In comparison to heterosexual marriages, Boston Marriages at that time had many advantages, including more nurturing between partners, and greater equality in responsibilities and decision making. Women who understood the demands of a career first- hand could give each other support and sympathy when needed. These women were generally self- sufficient in their own lives, but gravitated to each other for support in an often disapproving and even hostile society.
Whether any given Boston Marriage involved sex is unknown. In a 1929 study, Katherine B. Davis reported that, of 1,200 female college graduates who talked about their sex lives, 605, or 50.4 percent, responded that they had “experienced intense emotional relations with other women”, and 234, or 19.5 percent, had “intense relationships accompanied by mutual masturbation, contact of genital organs, or other expressions recognized as sexual”.
These women spent their lives mainly with each other. They gave their time and energy to each other. Their practical reasons for not marrying men were strong but their emotional reasons were even stronger. These relationships would probably be known as lesbian relationships now.
Romantic Friendship (Wikipedia)
The term romantic friendship refers to both very close but non- sexual relationship and at times sexual relationship between friends, often involving a degree of physical closeness beyond that which is common in modern Western societies, and may include for example holding hands, cuddling, and sharing a bed.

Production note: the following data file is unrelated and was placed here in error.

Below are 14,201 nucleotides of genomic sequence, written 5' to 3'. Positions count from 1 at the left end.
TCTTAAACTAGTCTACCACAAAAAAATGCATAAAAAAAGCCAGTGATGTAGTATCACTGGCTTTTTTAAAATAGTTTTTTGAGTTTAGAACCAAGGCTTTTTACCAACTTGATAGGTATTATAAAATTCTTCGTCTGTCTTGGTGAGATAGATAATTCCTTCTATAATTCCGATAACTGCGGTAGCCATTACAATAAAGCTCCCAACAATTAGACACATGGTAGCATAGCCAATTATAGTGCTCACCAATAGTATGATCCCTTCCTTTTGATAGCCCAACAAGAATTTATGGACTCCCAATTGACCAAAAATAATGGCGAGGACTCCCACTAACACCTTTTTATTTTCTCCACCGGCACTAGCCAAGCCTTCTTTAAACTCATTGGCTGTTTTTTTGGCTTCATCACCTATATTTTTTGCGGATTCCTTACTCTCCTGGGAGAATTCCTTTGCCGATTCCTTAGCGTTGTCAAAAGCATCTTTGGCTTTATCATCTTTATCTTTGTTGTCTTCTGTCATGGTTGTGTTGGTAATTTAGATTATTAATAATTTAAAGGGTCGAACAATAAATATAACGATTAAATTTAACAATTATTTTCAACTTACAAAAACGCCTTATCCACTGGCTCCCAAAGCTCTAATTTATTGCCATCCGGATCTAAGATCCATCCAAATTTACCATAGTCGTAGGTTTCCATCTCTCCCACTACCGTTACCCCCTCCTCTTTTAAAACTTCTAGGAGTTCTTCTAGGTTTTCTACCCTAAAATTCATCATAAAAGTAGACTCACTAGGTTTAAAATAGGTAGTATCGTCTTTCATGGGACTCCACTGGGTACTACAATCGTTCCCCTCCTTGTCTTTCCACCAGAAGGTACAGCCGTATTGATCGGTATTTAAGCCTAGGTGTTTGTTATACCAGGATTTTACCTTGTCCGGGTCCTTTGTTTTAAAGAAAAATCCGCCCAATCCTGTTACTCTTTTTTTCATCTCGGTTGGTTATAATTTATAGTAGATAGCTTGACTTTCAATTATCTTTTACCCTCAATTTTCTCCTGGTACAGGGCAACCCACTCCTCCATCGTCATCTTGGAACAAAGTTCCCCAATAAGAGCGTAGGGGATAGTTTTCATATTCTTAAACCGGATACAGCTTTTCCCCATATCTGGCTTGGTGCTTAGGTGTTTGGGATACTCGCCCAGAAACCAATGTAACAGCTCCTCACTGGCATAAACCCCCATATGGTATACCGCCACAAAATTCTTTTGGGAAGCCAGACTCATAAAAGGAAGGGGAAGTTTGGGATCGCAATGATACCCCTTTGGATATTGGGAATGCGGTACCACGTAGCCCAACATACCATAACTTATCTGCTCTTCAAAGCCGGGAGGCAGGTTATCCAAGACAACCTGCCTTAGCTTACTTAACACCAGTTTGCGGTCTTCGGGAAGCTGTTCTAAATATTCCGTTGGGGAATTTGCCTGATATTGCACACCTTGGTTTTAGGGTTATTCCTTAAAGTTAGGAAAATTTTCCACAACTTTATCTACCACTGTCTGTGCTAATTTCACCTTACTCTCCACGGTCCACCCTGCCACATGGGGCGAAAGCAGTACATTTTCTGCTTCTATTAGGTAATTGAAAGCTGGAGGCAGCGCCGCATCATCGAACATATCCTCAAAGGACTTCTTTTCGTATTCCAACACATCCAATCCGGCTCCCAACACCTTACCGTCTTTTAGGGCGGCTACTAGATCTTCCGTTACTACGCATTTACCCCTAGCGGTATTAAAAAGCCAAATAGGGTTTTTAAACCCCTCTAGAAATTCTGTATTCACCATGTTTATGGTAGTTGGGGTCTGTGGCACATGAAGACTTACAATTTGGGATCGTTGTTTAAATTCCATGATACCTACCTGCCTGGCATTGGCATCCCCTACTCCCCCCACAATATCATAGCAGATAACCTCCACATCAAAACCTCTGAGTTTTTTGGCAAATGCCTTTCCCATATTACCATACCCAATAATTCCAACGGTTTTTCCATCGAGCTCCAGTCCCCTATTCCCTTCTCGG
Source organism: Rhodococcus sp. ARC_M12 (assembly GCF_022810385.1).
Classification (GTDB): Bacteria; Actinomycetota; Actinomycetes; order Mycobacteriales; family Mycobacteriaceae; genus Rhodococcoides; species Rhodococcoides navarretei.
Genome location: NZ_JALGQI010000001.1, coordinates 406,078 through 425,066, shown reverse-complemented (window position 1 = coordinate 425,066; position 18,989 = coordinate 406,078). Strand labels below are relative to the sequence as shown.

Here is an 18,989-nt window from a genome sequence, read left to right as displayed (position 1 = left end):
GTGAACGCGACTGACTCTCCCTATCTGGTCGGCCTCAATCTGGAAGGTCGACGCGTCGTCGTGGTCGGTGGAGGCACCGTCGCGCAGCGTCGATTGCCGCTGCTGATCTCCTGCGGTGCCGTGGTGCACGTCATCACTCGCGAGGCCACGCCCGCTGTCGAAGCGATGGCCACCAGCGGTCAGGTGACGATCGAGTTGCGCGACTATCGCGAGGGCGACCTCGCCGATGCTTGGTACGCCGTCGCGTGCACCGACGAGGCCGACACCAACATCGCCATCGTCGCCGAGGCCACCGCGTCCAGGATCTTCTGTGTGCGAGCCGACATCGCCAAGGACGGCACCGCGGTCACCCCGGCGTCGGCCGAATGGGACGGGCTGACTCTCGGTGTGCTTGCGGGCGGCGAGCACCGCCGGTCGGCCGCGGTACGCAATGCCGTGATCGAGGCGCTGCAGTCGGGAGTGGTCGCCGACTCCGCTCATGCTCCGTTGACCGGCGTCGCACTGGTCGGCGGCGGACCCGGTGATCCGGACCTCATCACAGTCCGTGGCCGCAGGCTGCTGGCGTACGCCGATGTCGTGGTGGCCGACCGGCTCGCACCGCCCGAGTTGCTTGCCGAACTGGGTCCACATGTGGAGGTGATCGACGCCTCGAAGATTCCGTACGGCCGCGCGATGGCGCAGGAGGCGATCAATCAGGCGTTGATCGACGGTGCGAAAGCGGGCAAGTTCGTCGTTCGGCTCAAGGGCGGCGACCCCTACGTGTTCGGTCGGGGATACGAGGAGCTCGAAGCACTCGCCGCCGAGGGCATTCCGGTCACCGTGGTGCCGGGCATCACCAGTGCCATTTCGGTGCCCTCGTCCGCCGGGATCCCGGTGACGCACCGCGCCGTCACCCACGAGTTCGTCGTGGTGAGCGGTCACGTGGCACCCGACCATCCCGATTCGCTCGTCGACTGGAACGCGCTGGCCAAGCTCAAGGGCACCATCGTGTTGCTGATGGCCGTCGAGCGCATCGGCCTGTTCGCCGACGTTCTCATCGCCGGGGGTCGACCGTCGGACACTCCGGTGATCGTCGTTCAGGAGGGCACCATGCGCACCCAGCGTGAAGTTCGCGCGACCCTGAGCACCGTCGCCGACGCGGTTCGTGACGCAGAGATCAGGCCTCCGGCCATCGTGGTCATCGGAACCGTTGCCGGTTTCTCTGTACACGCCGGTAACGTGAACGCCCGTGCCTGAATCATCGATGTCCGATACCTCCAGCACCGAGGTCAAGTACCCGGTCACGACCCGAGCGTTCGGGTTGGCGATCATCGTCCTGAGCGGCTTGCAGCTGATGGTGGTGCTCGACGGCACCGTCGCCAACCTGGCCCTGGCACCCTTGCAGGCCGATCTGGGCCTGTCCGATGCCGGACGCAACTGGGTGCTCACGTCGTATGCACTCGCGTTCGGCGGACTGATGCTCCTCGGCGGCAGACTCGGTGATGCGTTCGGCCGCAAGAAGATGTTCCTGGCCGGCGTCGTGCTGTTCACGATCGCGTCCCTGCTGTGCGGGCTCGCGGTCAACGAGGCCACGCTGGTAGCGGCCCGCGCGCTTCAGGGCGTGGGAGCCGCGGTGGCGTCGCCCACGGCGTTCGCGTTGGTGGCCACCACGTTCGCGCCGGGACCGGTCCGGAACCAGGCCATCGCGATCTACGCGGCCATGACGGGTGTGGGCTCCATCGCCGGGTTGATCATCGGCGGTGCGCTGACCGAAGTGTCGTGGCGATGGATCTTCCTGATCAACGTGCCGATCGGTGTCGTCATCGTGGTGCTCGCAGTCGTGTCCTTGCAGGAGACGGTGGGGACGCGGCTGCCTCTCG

Up until the second half of the 19th century, same- sex romantic friendships were considered common and unremarkable in the West, and were distinguished from then- taboo homosexual relationships. But in the second half of the 19th century, expression of this nature became more rare as physical intimacy between nonsexual partners came to be regarded with anxiety.
Several small groups of advocates and researchers have advocated for the renewed use of the term, or the related term Boston marriage, today. Several lesbian, gay, and feminist authors (such as Lillian Faderman, Stephanie Coontz , Jaclyn Geller and Esther Rothblum) have done academic research on the topic; these authors typically favor the social constructionist view that sexual orientation is a modern, culturally constructed concept. Historian Stephanie Coontz writes of premodern customs in the United States: